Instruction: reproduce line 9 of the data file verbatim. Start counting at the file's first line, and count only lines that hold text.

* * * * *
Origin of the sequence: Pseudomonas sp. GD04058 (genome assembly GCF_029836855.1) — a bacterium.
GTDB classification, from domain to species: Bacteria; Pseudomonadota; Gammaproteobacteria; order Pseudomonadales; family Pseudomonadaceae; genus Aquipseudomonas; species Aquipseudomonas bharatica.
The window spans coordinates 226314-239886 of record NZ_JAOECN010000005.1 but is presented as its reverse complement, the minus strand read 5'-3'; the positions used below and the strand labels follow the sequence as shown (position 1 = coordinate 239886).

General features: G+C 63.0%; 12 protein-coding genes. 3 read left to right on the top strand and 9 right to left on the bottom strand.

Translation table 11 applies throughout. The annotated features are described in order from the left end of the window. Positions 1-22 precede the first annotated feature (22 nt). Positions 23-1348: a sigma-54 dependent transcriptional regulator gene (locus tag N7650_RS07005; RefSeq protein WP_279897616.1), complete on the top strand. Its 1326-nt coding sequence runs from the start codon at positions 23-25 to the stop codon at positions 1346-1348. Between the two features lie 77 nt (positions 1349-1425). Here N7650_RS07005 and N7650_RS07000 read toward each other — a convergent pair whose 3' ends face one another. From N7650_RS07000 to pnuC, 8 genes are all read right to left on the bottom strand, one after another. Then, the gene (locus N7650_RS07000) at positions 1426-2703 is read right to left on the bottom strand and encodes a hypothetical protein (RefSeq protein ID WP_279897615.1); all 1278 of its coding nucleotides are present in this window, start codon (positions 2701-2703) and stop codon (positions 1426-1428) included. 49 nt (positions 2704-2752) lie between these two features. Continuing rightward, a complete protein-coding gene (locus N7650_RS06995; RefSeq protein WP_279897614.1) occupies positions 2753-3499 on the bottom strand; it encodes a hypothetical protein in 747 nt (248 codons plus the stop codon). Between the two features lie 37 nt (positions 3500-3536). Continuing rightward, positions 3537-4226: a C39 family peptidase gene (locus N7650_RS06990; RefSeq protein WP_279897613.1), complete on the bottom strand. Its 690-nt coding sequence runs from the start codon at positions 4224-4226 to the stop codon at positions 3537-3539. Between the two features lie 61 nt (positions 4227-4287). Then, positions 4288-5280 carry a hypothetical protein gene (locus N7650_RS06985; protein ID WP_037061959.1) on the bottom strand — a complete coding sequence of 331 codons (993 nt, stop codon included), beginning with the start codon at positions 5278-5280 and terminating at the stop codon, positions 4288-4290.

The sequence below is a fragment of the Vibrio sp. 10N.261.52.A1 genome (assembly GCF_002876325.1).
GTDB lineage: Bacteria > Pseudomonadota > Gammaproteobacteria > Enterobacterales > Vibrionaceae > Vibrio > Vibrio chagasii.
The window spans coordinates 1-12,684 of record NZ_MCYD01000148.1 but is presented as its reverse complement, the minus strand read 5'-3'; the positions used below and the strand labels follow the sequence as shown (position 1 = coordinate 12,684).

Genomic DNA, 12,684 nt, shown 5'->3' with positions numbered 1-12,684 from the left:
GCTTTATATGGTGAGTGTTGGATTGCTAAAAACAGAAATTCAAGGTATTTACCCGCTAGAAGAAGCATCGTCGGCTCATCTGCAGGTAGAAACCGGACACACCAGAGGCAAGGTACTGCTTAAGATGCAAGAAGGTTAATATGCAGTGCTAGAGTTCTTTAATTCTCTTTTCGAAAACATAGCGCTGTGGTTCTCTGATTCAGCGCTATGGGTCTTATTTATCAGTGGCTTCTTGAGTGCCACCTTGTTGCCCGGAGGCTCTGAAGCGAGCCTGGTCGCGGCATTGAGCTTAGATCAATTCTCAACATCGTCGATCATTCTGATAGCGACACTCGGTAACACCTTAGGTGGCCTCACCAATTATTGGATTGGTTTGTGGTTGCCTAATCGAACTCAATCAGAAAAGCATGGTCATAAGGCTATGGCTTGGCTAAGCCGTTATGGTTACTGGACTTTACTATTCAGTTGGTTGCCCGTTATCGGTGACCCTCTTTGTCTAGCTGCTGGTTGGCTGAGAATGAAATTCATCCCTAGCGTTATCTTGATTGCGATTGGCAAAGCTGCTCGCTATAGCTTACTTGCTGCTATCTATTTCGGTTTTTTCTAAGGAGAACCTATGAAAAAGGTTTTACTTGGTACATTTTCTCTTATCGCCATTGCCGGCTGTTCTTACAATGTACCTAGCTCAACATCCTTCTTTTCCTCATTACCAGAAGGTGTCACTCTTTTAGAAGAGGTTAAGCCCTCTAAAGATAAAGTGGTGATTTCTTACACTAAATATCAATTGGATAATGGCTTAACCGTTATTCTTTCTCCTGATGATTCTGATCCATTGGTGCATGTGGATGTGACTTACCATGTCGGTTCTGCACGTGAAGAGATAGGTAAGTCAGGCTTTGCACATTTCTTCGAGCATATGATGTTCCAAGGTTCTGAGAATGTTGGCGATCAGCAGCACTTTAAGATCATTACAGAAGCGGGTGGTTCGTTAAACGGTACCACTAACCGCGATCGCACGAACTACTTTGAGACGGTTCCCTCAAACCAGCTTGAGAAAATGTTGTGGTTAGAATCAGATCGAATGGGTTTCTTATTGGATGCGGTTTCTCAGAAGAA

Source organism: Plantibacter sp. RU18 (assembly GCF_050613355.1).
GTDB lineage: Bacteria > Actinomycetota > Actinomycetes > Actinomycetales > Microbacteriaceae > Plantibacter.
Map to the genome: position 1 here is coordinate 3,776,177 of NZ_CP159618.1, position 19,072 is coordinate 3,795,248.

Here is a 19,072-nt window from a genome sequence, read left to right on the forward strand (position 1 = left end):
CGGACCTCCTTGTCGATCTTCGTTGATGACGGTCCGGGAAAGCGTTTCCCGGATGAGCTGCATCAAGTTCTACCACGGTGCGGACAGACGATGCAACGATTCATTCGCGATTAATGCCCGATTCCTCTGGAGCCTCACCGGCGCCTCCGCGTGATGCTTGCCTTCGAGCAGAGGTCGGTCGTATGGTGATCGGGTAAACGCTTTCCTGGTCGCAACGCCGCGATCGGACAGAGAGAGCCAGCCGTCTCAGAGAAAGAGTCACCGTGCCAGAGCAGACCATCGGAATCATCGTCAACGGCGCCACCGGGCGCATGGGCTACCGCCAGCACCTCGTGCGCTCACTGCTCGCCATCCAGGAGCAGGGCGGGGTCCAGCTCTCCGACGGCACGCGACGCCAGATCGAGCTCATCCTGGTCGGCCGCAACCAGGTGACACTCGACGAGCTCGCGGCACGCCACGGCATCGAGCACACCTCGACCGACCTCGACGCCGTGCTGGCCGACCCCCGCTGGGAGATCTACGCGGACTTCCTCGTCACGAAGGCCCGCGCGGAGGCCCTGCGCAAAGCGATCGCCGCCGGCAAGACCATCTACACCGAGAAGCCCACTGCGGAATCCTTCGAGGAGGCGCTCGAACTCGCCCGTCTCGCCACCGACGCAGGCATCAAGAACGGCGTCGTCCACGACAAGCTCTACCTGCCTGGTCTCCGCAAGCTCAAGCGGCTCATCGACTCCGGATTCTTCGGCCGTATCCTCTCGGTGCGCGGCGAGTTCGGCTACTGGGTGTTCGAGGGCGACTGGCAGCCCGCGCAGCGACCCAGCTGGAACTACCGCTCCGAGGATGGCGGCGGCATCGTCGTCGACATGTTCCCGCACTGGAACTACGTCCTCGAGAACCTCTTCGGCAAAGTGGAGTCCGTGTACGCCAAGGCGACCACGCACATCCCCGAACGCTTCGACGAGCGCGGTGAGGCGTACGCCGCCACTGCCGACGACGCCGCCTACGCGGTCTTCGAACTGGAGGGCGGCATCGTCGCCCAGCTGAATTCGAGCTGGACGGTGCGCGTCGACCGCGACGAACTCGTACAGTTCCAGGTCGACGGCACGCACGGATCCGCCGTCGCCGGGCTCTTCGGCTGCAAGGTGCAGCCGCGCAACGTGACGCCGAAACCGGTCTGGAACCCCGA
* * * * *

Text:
Genomic DNA, 12,684 nt, shown 5'->3' with positions numbered 1-12,684 from the left: